I am not sure why you think I would be the expert here. But I can give you my thoughts. I can't really say why you are so devoted to this religion. I think it might help you if you read and find out why you were particularly moved by this need to worship another individual and structure all your life around him. Perhaps you might ask yourself if you had a lonely childhood, or were very dependent on others. Perhaps you never were able to depend on your family, or felt abandoned. Someone like ssb would never leave you, never abandon you, because he is so distant that you can project whatever positive qualities you desire on to him. Did this devotion prevent you from forming relationships with *real* human beings? Were you very disappointed by the real people you met? How did you cope with disappointment over relationships? Think about how you grew up and what your family was like and how they treated you.

I think religious beliefs have more to do with who *you* are than who or what the religion is. What happens later, is the religion takes over and *tells* you who to be. It is an inner dictator that people choose because they need that structure, that inner authoritarian. They do not tolerate the unpredictability of the world.

Many people believe and also accept that God is forgiving and flexible. Some think that God is a very unforgiving and threatening one. Some think of God as a demanding one, demanding celibacy, asceticism, self denial, even self-mutilation. I don't think that everyone who believes in God has this problem. Everyone believes in God differently.

One must be aware that there are religious groups, cults, and abusive groups of one sort or another that exploit people's needs for stability, self-sacrifice, need to be dominated, need to depend on someone or something. These cults take people away from their true selves, and separate them from their families and loved ones. Cults also lie and use people for various functions. For education purposes, for proselytizing, for gaining new members, for making money. People who slowly realize the nature of this relationship, will leave if they have enough of their faculties still intact. Others are so manipulated that they never realize what is happening to them. Some cults do sexually abuse their members, and the abused feel it is a gift from heaven. Others realize they are abused and speak out.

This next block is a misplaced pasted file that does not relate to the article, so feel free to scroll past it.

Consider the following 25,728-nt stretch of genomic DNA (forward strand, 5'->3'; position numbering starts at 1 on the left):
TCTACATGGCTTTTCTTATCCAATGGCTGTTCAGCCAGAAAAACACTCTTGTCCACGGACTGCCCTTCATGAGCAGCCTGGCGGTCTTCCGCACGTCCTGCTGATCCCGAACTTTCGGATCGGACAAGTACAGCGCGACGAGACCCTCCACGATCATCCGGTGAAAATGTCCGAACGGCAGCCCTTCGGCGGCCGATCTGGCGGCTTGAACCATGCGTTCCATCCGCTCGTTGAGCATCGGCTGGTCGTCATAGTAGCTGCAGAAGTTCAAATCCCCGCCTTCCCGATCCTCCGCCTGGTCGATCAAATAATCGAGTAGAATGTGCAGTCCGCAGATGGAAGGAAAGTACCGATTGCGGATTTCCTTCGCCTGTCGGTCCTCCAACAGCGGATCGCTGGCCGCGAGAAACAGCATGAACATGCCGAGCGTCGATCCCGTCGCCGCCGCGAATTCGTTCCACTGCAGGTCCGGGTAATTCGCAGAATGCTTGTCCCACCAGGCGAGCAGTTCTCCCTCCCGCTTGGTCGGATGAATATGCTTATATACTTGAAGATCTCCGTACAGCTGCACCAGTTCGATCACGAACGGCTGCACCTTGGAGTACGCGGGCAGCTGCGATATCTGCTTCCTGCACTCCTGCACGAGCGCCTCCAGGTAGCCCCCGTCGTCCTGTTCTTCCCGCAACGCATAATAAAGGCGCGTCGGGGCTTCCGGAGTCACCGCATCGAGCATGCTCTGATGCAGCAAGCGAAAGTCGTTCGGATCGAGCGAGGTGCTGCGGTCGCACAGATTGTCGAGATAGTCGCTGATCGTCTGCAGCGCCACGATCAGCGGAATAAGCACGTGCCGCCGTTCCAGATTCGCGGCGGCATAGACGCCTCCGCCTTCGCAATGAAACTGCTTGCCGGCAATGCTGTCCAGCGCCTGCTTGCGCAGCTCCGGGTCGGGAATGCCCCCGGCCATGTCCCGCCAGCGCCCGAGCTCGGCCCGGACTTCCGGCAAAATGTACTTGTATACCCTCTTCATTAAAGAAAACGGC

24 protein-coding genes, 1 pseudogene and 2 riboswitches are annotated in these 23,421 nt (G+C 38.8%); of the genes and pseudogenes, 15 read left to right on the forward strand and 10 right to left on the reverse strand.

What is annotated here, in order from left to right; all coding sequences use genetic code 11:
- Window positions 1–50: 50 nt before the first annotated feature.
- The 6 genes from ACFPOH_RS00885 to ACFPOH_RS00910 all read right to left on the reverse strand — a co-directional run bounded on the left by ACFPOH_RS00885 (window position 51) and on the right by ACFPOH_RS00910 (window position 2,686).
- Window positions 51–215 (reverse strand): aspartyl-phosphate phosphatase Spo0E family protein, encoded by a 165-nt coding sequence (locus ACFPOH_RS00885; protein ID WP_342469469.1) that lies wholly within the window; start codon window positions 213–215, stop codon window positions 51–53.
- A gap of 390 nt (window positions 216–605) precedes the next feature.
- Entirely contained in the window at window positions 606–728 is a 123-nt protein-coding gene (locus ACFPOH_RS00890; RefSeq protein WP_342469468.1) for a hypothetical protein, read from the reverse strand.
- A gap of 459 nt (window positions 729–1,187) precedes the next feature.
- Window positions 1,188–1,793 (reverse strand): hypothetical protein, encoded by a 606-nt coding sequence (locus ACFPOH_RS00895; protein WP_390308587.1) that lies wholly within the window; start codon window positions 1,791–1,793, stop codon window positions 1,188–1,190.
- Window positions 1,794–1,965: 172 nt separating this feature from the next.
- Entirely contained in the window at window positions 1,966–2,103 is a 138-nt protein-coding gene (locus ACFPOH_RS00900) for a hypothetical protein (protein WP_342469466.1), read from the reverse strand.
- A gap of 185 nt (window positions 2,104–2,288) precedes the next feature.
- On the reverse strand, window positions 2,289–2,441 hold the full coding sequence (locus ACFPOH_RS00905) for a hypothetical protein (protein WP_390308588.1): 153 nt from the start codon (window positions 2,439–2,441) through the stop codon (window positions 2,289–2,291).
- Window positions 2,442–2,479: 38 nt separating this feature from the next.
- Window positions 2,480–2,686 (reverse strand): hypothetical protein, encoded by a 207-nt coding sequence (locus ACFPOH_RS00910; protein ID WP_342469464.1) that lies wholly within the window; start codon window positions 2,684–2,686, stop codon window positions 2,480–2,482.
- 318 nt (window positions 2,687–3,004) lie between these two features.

Some cults elevate people to powerful positions which give them the power and appreciation that they never received in the outside world.

I think of religion as a refuge where people can go when they need help. Or when they don't. Or when they need someone to listen. Worship is a time of solitude and reflection. It is a time of quiet and conscience and evaluation. It needn't be a time for oppression and fear and rigid rules. It should not be a time or place where one's rights are violated.

This might be a bit disorganized, but hopefully some of the thoughts will be of assistance to you.

Let me know-Q

Terrie Message 546

07-02-2001 04:51 PM ET (US)

Questor, I'm not sure that there is an involved psychological picture in becoming a devotee of ssb or anyone else. Some of us are simply born with a devotional temperament or a desire for unity.